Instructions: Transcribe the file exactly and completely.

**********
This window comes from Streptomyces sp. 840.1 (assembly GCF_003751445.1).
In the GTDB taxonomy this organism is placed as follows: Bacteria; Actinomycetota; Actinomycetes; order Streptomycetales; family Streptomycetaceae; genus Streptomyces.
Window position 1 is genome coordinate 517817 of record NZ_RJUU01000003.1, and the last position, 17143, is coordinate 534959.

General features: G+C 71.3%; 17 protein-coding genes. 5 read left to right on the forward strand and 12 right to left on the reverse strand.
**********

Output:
This window comes from Streptomyces sp. 840.1 (assembly GCF_003751445.1).
In the GTDB taxonomy this organism is placed as follows: Bacteria; Actinomycetota; Actinomycetes; order Streptomycetales; family Streptomycetaceae; genus Streptomyces.
Window position 1 is genome coordinate 517817 of record NZ_RJUU01000003.1, and the last position, 17143, is coordinate 534959.

General features: G+C 71.3%; 17 protein-coding genes. 5 read left to right on the forward strand and 12 right to left on the reverse strand.